Ghalib al Inizi is an antique dealer, based in Kuwait. In 2018, he reached out to Dr. Reem Tariq el Mutwalli through The Zay Initiative’s Instagram account and expressed great interest in supporting The Zay Initiative’s activities. To date, he has helped The Zay Initiative source numerous articles of dress, not just from Kuwait, but from many other areas across the Arab world.
This rare overgarment (thawb manthur) as it is known in Kuwait, is made of light, plain black reticulate silk tulle (tur). Sewn-in vertical and horizontal panels that create an overall traditional T-shape, with small side gussets (ibt), of the same fabric, which separate the wide upper sleeve (kum) panel from the lower (bnqiyah / bnayiq) sleeve panels.
The large oval neck opening is characteristic of Kuwaiti and Iraqi dress in the pre-1960s and is precisely what makes this article of dress such a rare find. It is cut further down the fold on the front of the central panel, and so, when the thawb is worn, it sits off the shoulder and the back end hangs longer than the front end, creating an elegant train (thayil).
Scattered (manthur) across the whole overgarment (thawb) are hand embroidered clusters of four metallic gilded sequins (tirtir) forming small clover flower shapes. Hence, the name (thawb manthur). As these small clover flower shapes resemble polka-dots it is also known as (thawb bu_nunah).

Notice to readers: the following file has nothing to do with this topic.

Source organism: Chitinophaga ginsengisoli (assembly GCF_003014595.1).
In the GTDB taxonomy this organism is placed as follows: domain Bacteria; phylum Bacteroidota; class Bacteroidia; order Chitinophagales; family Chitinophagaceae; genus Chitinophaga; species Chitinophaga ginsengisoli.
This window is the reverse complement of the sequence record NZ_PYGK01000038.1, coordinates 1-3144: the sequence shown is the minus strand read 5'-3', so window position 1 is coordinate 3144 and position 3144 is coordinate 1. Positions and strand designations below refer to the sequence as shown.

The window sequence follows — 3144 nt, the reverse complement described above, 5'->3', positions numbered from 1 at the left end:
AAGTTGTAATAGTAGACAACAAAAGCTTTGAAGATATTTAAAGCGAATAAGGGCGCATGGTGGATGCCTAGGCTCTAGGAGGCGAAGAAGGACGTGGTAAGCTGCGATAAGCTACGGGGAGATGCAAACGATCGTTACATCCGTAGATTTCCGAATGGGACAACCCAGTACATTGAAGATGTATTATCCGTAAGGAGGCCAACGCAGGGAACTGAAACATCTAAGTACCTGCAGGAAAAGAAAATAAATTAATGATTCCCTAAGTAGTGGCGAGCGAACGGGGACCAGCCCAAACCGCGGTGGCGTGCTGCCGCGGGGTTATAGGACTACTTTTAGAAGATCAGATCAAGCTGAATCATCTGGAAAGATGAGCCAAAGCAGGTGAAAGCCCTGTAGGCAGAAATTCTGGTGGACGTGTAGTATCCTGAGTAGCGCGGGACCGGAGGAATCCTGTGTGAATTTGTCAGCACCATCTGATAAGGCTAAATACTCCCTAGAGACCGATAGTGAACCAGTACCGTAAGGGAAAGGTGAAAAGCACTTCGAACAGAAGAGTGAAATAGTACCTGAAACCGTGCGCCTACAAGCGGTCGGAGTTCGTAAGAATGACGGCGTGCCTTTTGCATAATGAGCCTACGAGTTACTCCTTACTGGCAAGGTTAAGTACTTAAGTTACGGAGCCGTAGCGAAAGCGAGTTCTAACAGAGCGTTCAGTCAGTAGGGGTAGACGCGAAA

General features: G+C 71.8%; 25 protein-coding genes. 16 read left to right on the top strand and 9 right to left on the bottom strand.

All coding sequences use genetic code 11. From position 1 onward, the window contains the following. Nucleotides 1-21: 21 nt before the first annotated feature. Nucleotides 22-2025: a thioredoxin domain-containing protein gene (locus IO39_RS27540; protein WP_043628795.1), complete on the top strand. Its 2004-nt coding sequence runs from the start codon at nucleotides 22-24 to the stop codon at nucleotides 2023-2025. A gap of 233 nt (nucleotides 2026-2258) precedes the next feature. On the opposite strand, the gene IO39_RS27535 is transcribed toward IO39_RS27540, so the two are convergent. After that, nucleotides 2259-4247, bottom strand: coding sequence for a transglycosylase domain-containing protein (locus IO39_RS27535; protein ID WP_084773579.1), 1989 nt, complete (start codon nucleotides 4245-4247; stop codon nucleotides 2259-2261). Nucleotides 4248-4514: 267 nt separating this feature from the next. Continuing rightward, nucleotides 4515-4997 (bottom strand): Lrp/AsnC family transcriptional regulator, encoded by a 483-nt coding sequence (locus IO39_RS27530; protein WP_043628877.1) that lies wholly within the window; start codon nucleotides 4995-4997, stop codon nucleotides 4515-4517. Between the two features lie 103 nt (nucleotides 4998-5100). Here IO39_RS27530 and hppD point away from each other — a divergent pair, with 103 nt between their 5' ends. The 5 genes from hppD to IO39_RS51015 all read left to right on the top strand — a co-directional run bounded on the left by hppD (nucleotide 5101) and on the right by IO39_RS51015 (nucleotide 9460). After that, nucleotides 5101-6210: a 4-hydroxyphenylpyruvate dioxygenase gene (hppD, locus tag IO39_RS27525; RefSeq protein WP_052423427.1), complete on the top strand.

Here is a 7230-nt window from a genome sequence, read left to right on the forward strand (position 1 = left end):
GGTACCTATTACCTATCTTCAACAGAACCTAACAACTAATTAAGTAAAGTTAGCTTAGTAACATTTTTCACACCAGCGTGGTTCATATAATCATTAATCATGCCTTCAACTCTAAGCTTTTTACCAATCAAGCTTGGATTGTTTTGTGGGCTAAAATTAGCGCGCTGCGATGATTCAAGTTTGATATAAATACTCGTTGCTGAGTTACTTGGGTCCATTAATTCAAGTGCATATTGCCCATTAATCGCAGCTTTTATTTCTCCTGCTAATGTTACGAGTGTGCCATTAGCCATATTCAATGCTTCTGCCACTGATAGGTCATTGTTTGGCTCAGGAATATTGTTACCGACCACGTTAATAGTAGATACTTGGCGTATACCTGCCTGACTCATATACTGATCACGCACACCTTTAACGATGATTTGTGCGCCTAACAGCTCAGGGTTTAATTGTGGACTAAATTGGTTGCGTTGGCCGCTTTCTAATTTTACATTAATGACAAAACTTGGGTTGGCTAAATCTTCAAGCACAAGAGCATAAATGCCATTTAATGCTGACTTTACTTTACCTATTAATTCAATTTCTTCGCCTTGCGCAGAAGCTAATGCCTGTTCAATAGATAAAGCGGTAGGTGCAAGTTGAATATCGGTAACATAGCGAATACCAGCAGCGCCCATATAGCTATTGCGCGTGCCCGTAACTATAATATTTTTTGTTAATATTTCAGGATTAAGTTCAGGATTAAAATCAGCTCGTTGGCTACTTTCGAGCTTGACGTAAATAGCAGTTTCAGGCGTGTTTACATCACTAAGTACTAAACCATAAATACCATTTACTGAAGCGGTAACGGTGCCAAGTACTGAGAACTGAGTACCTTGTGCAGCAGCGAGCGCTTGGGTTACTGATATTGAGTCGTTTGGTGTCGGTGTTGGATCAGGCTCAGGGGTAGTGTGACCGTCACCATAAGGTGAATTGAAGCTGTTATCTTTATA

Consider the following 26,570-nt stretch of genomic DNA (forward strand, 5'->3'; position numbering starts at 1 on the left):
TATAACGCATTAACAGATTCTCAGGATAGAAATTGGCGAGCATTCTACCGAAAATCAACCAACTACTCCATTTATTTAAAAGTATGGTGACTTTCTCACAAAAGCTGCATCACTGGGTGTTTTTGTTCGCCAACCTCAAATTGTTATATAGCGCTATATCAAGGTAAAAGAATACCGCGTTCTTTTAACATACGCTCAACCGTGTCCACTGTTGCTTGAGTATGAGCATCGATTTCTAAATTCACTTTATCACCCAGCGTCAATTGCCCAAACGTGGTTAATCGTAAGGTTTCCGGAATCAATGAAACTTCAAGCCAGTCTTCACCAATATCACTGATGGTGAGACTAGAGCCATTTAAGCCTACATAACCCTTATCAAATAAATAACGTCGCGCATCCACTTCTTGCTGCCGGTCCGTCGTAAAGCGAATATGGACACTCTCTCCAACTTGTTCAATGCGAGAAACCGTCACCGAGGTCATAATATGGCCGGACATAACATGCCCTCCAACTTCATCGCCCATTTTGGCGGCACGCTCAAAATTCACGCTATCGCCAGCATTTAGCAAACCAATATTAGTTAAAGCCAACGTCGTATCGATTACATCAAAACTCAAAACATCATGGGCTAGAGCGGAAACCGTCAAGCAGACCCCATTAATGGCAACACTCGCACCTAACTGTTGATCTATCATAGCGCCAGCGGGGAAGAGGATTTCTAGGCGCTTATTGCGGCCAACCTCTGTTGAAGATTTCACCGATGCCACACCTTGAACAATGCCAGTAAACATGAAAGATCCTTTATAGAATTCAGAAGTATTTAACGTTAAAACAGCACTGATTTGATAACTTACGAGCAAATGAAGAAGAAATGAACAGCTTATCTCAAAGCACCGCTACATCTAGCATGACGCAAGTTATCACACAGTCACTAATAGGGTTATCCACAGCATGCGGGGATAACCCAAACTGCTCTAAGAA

The wide open oval neckline is accentuated with 5 cm wide, scalloped, hand embroidered lines of metallic gilded sequins (tirtir).
This overgarment (thawb) is customarily worn over underpants (sirwal) and a tunic dress (dara’ah) or a waist-cinched dress (nafnuf) at special social occasions, weddings, and feasts.
Large oval-shaped necklines, be it plain or embellished, are characteristic of the early 1920s -1960s overgarments (athwab) worn in Iraq, Kuwait, and by the Bedouins of the levant as well as Egyptian peasants. Bahraini overgarments (athwab) are recognised by their fitted round neckline with a central slit that soon became widely imported by most of the Arab Gulf region from as early as the 1980s. While in the UAE, overgarments (athwab) are distinguished by their square-shaped neckline.
The embroidery is carried out before the neckline opening is cut open, for added support during the embroidery process and to show the garment is new. This is significant to note as embroidery is commonly reused.
Traditional women’s dress in Kuwait, Salwa al Maghribi, 2006